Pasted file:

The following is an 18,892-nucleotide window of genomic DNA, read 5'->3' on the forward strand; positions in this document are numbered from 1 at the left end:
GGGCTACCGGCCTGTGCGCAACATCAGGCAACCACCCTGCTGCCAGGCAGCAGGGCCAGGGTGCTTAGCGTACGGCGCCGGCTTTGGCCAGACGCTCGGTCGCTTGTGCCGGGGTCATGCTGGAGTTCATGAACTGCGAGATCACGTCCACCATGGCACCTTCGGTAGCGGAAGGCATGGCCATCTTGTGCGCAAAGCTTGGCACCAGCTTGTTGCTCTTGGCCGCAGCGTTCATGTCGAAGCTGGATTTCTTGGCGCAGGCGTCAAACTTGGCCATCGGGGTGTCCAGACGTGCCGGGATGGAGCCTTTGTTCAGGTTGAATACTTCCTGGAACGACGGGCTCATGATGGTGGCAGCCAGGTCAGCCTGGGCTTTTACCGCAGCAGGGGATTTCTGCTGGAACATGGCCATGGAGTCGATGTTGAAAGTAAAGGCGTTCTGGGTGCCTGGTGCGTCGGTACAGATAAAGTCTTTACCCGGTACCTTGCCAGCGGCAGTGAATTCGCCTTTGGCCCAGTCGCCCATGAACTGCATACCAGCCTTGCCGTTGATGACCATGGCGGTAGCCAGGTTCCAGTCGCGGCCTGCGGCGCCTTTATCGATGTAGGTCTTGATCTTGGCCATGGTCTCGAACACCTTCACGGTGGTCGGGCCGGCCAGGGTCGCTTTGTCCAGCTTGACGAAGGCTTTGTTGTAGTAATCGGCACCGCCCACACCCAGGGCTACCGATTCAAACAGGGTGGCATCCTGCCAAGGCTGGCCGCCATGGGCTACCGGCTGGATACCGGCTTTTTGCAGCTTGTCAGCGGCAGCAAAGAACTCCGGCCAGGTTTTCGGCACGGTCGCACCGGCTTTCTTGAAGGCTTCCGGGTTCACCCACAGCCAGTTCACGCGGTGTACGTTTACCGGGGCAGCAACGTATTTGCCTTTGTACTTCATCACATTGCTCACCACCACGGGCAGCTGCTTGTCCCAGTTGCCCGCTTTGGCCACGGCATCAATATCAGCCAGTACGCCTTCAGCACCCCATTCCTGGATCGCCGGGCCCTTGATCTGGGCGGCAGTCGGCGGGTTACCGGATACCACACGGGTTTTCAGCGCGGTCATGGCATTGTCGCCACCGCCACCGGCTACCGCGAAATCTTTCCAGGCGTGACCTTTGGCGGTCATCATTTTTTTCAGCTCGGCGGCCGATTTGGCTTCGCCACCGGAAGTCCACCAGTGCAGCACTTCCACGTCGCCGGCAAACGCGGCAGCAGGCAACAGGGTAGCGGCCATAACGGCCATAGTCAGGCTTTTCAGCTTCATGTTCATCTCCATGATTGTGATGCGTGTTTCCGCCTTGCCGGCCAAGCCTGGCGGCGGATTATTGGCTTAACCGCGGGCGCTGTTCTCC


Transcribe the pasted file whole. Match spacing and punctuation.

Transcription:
The following is an 18,892-nucleotide window of genomic DNA, read 5'->3' on the forward strand; positions in this document are numbered from 1 at the left end:
GGGCTACCGGCCTGTGCGCAACATCAGGCAACCACCCTGCTGCCAGGCAGCAGGGCCAGGGTGCTTAGCGTACGGCGCCGGCTTTGGCCAGACGCTCGGTCGCTTGTGCCGGGGTCATGCTGGAGTTCATGAACTGCGAGATCACGTCCACCATGGCACCTTCGGTAGCGGAAGGCATGGCCATCTTGTGCGCAAAGCTTGGCACCAGCTTGTTGCTCTTGGCCGCAGCGTTCATGTCGAAGCTGGATTTCTTGGCGCAGGCGTCAAACTTGGCCATCGGGGTGTCCAGACGTGCCGGGATGGAGCCTTTGTTCAGGTTGAATACTTCCTGGAACGACGGGCTCATGATGGTGGCAGCCAGGTCAGCCTGGGCTTTTACCGCAGCAGGGGATTTCTGCTGGAACATGGCCATGGAGTCGATGTTGAAAGTAAAGGCGTTCTGGGTGCCTGGTGCGTCGGTACAGATAAAGTCTTTACCCGGTACCTTGCCAGCGGCAGTGAATTCGCCTTTGGCCCAGTCGCCCATGAACTGCATACCAGCCTTGCCGTTGATGACCATGGCGGTAGCCAGGTTCCAGTCGCGGCCTGCGGCGCCTTTATCGATGTAGGTCTTGATCTTGGCCATGGTCTCGAACACCTTCACGGTGGTCGGGCCGGCCAGGGTCGCTTTGTCCAGCTTGACGAAGGCTTTGTTGTAGTAATCGGCACCGCCCACACCCAGGGCTACCGATTCAAACAGGGTGGCATCCTGCCAAGGCTGGCCGCCATGGGCTACCGGCTGGATACCGGCTTTTTGCAGCTTGTCAGCGGCAGCAAAGAACTCCGGCCAGGTTTTCGGCACGGTCGCACCGGCTTTCTTGAAGGCTTCCGGGTTCACCCACAGCCAGTTCACGCGGTGTACGTTTACCGGGGCAGCAACGTATTTGCCTTTGTACTTCATCACATTGCTCACCACCACGGGCAGCTGCTTGTCCCAGTTGCCCGCTTTGGCCACGGCATCAATATCAGCCAGTACGCCTTCAGCACCCCATTCCTGGATCGCCGGGCCCTTGATCTGGGCGGCAGTCGGCGGGTTACCGGATACCACACGGGTTTTCAGCGCGGTCATGGCATTGTCGCCACCGCCACCGGCTACCGCGAAATCTTTCCAGGCGTGACCTTTGGCGGTCATCATTTTTTTCAGCTCGGCGGCCGATTTGGCTTCGCCACCGGAAGTCCACCAGTGCAGCACTTCCACGTCGCCGGCAAACGCGGCAGCAGGCAACAGGGTAGCGGCCATAACGGCCATAGTCAGGCTTTTCAGCTTCATGTTCATCTCCATGATTGTGATGCGTGTTTCCGCCTTGCCGGCCAAGCCTGGCGGCGGATTATTGGCTTAACCGCGGGCGCTGTTCTCC